References:

EU Commission (2018). The 2018 Ageing Report Economic & Budgetary Projections for the 28 EU Member States (2016-2070)

Bruquetas-Callejo, M., Böcker, A. (2021) Governmental response to the COVID-19 pandemic in Long-Term Care residences for older people: preparedness, responses and challenges for the future MC Covid 19 Working Paper 11/2021 

Update for: Netherlands   Last updated: February 1st, 2022


1.06. Care coordination

The Netherlands has been experimenting with various integrated care initiatives over the past years (source: WHO | World Health Organization).

Update for: Netherlands   Last updated: February 1st, 2022


1.08. Care home infrastructure

Care homes are distinguished by whether they have an WLZ (Wet langdurige zorg, LTC) accreditation. These mostly include nursing homes and residential care homes with a nursing department. Care homes without a WLZ accreditation do not provide nursing care or medical treatments, but are residential homes that provide small-scale elderly housing and apartments linked to nursing homes, in which additional care can be provided as needs increase. In addition, there are private care homes for more affluent residents who contribute more to the costs of housing and facilities (such as entertainment). There is also small-scale housing where people pool their WLZ cash (provided as a personal budget) and which are self-organised or provided by entrepreneurs. Nearly 114,000 people aged 65 and over live-in residential care and nursing homes (Bruquetas-Callejo and Böcker, 2021).

References:

Bruquetas-Callejo, M., Böcker, A. (2021) Governmental response to the COVID-19 pandemic in Long-Term Care residences for older people: preparedness, responses and challenges for the future MC Covid 19 Working Paper 11/2021 

Update for: Netherlands   Last updated: February 1st, 2022


1.10. Workforce conditions: pay, employment conditions, qualification levels, shortages

The government provides subsidies for people wishing to go into LTC training. Dual career track is available for nurses working in general care and geriatrics. The country has developed stress management/coaching programmes on healthier work environment and prevention of work-place accidents for LTC centres to help decrease absenteeism (OECD, 2020).

References:

OECD (2020) Who carers? Attracting and Retaining Care Workers for the Elderly.

Update for: Netherlands   Last updated: February 1st, 2022


1.12. Personalisation, user voice, choice and satisfaction

In the Netherlands all care homes are required, by law, to have “client councils” that have the right to participate in decisions that affect their daily lives. The members of the councils are residents or their representatives, and the councils have the right to participate in the strategic management of the care homes. They need to be consulted about organisational issues and have a right to consent to decisions that affect the residents’ daily lives. They also have the right to provide advice (Zuidgeest et al. 2011; Kruse at al. 2020).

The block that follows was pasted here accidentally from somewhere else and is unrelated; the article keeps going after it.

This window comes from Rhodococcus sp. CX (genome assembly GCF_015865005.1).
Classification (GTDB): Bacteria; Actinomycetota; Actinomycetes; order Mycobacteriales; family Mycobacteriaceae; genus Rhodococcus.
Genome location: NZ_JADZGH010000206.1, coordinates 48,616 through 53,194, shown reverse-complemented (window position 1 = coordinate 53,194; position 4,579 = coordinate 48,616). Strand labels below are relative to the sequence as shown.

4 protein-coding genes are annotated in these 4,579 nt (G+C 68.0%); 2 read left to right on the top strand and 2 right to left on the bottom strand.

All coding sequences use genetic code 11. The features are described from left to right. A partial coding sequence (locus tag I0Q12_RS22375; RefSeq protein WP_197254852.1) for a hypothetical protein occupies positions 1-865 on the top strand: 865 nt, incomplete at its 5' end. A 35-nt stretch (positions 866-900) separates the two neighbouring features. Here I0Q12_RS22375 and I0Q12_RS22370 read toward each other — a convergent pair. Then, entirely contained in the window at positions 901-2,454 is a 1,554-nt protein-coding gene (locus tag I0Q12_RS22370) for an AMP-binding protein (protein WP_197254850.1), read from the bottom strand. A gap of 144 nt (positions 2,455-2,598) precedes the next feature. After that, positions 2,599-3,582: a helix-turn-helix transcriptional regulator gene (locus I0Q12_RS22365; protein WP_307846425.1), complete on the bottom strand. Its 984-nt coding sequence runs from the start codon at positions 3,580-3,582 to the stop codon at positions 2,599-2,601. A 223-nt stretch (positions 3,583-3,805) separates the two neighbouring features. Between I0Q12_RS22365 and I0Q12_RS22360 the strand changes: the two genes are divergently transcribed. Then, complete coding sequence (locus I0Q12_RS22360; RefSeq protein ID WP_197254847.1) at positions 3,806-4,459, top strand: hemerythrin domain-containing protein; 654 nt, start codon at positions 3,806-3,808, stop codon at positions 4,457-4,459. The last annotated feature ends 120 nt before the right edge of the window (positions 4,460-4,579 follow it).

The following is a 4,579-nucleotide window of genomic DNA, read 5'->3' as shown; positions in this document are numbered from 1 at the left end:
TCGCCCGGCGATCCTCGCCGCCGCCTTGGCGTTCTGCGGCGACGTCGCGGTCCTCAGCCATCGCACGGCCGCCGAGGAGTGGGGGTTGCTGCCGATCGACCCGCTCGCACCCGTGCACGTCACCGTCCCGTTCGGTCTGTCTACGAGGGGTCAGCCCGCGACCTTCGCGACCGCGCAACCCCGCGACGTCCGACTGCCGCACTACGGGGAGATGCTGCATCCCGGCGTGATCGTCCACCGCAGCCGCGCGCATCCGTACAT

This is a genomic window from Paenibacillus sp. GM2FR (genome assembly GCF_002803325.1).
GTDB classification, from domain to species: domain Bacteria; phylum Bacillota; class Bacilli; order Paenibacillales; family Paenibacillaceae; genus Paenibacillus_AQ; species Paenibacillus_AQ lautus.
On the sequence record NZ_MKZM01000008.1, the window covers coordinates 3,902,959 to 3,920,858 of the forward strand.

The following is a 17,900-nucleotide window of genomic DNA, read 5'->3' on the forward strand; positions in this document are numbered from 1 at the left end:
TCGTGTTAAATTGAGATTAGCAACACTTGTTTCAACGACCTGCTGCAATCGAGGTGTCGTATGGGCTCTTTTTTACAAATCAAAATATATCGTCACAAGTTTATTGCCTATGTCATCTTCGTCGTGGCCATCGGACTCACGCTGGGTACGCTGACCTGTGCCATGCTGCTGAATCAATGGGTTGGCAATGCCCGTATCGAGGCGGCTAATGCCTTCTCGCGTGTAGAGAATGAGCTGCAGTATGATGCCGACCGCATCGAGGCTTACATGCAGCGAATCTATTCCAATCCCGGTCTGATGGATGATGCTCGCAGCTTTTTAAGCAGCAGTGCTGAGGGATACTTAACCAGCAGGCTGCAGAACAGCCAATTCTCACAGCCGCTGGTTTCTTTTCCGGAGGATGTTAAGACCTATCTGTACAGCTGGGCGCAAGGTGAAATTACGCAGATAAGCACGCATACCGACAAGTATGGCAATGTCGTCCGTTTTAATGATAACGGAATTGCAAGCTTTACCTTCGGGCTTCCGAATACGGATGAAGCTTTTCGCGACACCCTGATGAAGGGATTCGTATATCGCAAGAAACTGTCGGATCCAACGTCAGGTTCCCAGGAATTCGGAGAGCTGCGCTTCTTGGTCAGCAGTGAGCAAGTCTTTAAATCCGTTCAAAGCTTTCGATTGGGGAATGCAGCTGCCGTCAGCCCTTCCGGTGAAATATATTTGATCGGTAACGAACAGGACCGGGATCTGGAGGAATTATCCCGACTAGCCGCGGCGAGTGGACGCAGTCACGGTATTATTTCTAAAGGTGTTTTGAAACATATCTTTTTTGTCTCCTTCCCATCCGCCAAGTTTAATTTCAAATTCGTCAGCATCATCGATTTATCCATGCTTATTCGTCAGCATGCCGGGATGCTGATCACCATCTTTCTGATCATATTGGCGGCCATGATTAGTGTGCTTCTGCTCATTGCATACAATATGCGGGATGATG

References: 

Zuidgeest, M. et al. (2011). Legal rights of client councils and their role in policy of long-term care organisations in the Netherlands. BMC Health Service Research  doi: 10.1186/1472-6963-11-215

Kruse, F., van Tol, Vrinzen, C., van der Woerd, O., Jeurissen, P. (2020). The impact of COVID-19 on long-term care in the Netherlands: the second wave. LTCcovid report 

Update for: Netherlands   Last updated: February 1st, 2022


1.14. Pandemic preparedness of the Long-term care sector

The Netherlands had a national pandemic action plan in place as well as various obligations on hospitals and others to have disaster relief plans. However, these were seen as insufficient. It was also criticised that the government had ignored recommendations provided by experts following the 2014 Ebola outbreak and the 2018 influenza epidemic. The national plan had specific appendices for care and nursing homes (Bruquetas-Callejo and Böcker, 2021). Most Dutch Long-Term Care organisations have an Infection Prevention and Control committee (van Tol et al., 2021).

References:

Bruquetas-Callejo, M., Böcker, A. (2021) Governmental response to the COVID-19 pandemic in Long-Term Care residences for older people: preparedness, responses and challenges for the future MC Covid 19 Working Paper 11/2021

van Tol LS, Smaling HJA, Groothuijse JM, et al COVID-19 management in nursing homes by outbreak teams (MINUTES) — study description and data characteristics: a qualitative study 

Update for: Netherlands   Last updated: February 11th, 2022


2.01. Impact of the COVID-19 pandemic on the country (total population)

During the first wave of the pandemic, Southern regions of the Netherlands were hardest hit, with Carnival celebrations being one of the main catalysts. The second wave started in September 2020, and by November was most pronounced in the West, including in the large urban centres Amsterdam, Rotterdam, and the Hague. An overview of the first year of the pandemic is available here.

Sources: https://ltccovid.org/wp-content/uploads/2020/11/COVID-19-Long-Term-Care-situation-in-the-Netherlands-_-the-second-wave-25-November-2020-2.pdf.

Update for: Netherlands   Last updated: January 6th, 2022


2.02. Deaths attributed to COVID-19 among people using long-term care